TSA Press Office
U. S. DEPARTMENT OF HOMELAND SECURITY
Transportation Security Administration
FOR IMMEDIATE RELEASE
WASHINGTON, D.C. – The Transportation Security Administration (TSA) announced today that it has adjudicated cases for more than 17,600 airline passengers who filed claims for property damaged or lost when their checked baggage was screened for explosives. The passengers will receive letters advising them that TSA has agreed to pay the claim in full or in part or has denied the claim. Paid claims average about $110. TSA has processed more than 25,600 checked baggage claims and is seeking additional information from passengers on about 8,000 claims.
"Since TSA assumed responsibility for screening at the nation's airports in February 2002, less than .01 percent of more than 1.5 billion airline passengers have submitted claims," said Ron Sokolov, the agency's Executive Director for Customer Service and Education. "TSA is committed to assisting that small percentage of customers who do encounter a problem when flying."
Passenger Travel Tips to Help Avoid Having to File a Claim
- DO NOT OVERPACK – If you have difficulty closing your suitcase, it is overpacked and could result in damage to the suitcase, zippers or contents should the bag need to be opened during security screening.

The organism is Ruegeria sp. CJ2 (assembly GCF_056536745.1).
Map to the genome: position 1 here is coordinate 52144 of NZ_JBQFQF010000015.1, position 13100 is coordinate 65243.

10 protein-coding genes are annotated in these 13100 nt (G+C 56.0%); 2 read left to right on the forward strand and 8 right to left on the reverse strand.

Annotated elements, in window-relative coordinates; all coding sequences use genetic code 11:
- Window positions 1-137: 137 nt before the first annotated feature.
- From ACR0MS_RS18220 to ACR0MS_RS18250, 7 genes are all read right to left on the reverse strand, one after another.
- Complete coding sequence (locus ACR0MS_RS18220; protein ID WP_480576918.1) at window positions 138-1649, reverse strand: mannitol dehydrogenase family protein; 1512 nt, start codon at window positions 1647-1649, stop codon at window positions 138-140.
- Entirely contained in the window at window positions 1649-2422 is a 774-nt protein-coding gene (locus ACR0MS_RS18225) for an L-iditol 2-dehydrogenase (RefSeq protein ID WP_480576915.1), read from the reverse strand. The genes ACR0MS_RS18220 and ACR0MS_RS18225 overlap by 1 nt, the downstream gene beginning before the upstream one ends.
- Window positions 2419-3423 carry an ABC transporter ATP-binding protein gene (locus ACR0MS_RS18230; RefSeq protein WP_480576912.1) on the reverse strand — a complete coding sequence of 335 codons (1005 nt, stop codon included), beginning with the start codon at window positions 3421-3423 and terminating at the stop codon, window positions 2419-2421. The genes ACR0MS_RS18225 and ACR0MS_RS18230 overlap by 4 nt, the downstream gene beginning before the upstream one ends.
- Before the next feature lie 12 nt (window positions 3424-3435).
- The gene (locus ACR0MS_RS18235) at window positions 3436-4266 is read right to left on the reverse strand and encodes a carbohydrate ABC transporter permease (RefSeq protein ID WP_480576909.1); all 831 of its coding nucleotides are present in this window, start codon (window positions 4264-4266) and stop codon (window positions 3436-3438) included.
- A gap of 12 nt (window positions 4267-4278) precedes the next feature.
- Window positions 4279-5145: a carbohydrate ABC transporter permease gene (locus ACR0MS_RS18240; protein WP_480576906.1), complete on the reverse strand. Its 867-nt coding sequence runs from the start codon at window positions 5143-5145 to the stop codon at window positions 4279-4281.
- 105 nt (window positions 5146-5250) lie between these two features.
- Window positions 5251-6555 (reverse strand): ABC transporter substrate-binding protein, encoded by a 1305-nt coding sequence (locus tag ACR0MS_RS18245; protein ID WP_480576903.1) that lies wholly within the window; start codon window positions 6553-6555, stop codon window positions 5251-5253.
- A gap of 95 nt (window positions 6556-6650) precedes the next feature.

- DO NOT PACK EXPENSIVE OR FRAGILE ITEMS – Fragile electronic items like laptops, expensive personal items like jewelry, and cash should be kept in carry-ons and not checked.
- PUT ALL LOOSE EXTERIOR STRAPS INSIDE THE BAG – Baggage handling machines can easily damage loose articles on bags.
TSA's Actions on Claims
- DEVELOPING NEW TRAINING TECHNIQUES – TSA is developing new training techniques to prevent damage caused by improper repacking after a bag has been opened.
- NEW INTERACTIVE WEBSITE – TSA plans to launch a new interactive web-based tool for claimants that will enable them to check the status of their claims on-line.
Since 2003, TSA has negotiated with air carriers to finalize an agreement for checked baggage claims. Often, it is impossible to tell whether damage was caused by TSA screening or the airline baggage-handling process. The airline industry limits claim liability to $2,500 per bag and does not pay for certain items including laptop computers, jewelry, electronics and cash. The government, which operates under the Federal Tort Claim Act, has no such restrictions – a key reason TSA and the airlines were unable to reach an agreement. To address the backlog, TSA decided to adjudicate the claims unilaterally. This fall, TSA will re-open negotiations with the airlines with the goal of developing a revised agreement.